How do we best govern AI?


This post is the foreword written by Brad Smith for Microsoft’s report Governing AI: A Blueprint for the Future. The first part of the report details five ways governments should consider policies, laws and regulations around AI. The second part focuses on Microsoft’s internal commitment to ethical AI, showing how the company is both operationalizing and building a culture of responsible AI.

In a democratic society, one of our foundational principles is that no person is above the law. No government is above the law. No company is above the law, and no product or technology should be above the law. This leads to a critical conclusion: People who design and operate AI systems cannot be accountable unless their decisions and actions are subject to the rule of law.

In many ways, this is at the heart of the unfolding AI policy and regulatory debate. How do governments best ensure that AI is subject to the rule of law? In short, what form should new law, regulation and policy take?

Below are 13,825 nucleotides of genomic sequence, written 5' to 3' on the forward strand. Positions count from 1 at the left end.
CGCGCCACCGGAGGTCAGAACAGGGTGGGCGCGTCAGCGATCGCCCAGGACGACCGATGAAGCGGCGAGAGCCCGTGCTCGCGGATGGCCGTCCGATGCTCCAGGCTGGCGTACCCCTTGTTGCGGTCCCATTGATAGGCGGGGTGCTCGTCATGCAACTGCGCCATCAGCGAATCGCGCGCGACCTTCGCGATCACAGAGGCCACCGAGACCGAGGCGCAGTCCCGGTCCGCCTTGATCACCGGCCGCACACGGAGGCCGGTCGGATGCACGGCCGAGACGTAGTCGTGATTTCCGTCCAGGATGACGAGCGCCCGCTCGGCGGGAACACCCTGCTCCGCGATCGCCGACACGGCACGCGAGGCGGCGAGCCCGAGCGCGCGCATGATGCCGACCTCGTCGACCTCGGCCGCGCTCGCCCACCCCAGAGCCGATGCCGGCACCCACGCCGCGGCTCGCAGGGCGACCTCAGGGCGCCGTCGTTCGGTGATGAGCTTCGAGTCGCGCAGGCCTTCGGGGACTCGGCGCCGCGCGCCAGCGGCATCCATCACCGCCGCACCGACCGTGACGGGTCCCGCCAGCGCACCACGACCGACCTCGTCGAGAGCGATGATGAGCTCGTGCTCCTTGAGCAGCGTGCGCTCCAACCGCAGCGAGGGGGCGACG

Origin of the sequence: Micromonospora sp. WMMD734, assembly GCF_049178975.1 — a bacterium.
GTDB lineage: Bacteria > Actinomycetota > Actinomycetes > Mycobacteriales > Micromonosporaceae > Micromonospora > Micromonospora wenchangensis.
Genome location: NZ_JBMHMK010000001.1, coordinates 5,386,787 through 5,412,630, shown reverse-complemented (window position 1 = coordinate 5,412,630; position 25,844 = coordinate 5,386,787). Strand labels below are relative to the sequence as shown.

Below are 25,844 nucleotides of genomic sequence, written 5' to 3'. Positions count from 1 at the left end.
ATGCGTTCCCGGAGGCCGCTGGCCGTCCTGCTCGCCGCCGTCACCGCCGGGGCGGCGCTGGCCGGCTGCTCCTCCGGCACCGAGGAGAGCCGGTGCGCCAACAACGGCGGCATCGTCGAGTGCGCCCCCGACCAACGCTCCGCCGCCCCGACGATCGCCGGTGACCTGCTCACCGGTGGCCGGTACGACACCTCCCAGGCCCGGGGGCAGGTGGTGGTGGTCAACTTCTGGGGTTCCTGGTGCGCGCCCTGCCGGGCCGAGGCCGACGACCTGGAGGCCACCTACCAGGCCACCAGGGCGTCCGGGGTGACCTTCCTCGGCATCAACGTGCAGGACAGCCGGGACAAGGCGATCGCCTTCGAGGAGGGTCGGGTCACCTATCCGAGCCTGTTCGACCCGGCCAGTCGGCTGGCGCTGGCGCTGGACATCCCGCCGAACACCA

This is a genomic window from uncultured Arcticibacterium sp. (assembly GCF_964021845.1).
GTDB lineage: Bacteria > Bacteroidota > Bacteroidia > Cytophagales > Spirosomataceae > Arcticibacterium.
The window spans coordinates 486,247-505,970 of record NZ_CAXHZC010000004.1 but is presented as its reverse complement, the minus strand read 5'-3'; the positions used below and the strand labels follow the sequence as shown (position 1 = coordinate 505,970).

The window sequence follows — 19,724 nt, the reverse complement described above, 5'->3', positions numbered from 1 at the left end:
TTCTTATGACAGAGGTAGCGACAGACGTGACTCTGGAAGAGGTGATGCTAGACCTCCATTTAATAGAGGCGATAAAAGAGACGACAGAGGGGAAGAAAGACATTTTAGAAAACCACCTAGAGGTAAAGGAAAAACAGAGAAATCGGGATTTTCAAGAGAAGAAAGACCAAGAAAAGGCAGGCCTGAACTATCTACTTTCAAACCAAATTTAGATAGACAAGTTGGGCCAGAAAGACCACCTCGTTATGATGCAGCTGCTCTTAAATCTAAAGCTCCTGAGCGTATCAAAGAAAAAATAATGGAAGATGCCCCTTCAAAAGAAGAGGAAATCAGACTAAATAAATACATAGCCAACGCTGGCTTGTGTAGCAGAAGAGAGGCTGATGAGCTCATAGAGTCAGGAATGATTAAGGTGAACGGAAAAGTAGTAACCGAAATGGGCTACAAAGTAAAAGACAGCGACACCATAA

A five-point blueprint for the public governance of AI

Section One of this paper offers a five-point blueprint to address several current and emerging AI issues through public policy, law and regulation. We offer this recognizing that every part of this blueprint will benefit from broader discussion and require deeper development. But we hope this can contribute constructively to the work ahead.

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